Wednesday, April 15, 2009

Agriculture Experimental News from Belize in April 2009


The tomato crop in Belize has improved over the last three years of experimenting. The biggest tomatoes last year 2008 were the Polina hybrid running around 8 ounces. From this photo, the smallest front row tomatoes were typical size found in the local markets up to three years ago, when the Belize Development Trust NGO of ours started experimenting. Generally small tomatoes. Last year we got up to 10 ounce tomatoes. I have some coming up now supposed to be big in another month. I was surprised to see in the local vegetable stand in Santa Elena Town near to our place, some tomatoes ( in the back row of our photo ) that were bigger than normal this week. At the Macal River market the other Saturday, I even weighed some tomatos that were running over half a pound. The Santa Elena market owner tells me he is getting tomatoes now that are over a pound in weight sometimes. For 2009, the tomato growing scene is changing for the better as people experiment. Tomatoes are getting bigger and better as we get new seeds and varieties.


The Taiwanese Agriculture Mission planted some Lentils for me to see what they would do. This occured about 6 or 8 weeks ago. I checked on them this morning and they were overgrown with weeds and the bushes were stunted at less than a foot high. Two and a half years ago, we planted some LENTILS in chlorax pots and grew them by hand fed hydroponics. We got three foot tall plants, but no beans. Not sure why we are not getting Lentil beans. This is something the Central Farm new agronomist needs to experiment with. Belize is the ONLY Central American country that cannot and does not grow LENTIL beans.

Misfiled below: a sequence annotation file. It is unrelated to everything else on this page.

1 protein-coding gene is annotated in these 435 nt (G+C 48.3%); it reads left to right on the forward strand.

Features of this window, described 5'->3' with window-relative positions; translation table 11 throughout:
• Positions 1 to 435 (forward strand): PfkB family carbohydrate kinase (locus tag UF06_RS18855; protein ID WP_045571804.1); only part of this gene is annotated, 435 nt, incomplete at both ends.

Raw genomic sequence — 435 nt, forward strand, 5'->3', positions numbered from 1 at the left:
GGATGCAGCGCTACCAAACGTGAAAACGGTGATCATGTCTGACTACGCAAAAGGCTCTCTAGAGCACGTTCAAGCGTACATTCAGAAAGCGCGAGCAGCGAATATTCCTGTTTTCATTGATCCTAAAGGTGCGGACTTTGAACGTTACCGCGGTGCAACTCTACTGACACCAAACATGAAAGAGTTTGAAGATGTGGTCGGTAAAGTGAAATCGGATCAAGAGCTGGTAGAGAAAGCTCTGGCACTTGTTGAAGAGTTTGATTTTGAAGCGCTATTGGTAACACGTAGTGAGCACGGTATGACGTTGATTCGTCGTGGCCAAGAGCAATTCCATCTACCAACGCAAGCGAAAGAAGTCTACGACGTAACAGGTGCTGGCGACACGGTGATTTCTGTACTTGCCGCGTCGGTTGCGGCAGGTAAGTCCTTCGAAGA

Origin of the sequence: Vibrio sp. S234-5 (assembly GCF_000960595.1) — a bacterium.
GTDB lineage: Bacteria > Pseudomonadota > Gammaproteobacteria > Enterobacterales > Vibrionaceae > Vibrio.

The beans are imported and sold in Celinas. They are more nutritious than the popular red kidney beans, and cook easily in 15 minutes of boiling water. Whereas red kidney beans, the CREOLE staple have to be soaked overnight and then boiled for about an hour and preferably with a pressure cooker. Growing LENTILS in Belize successfuly would be a more labor saving and cost effective crop for nutrition. People born here do not have the custom of using LENTILS, they are accustomed to Red Kidney Beans. It is the newer immigrants that want LENTILS.
All we can do is request the Central Farm Research Facility to try again under different conditions and a different variety of seed. Imported packaged LENTILS from the USA are selling for $4.50 Bz a pound and three years ago they were selling for $1.10 a pound, so the imported price is escalating and hurting our self sufficiency and foreign exchange balance.


Asparagus grows year round in Belize. We were not too impressed with the summer crop though. I'm told that asparagus is selling for $6 Bz. a pound, which is a workable price for a farmer.


Got some wax apples this morning from the Tawainese Experimental Agriculture Mission. The crop is coming in and I understand they are selling well.

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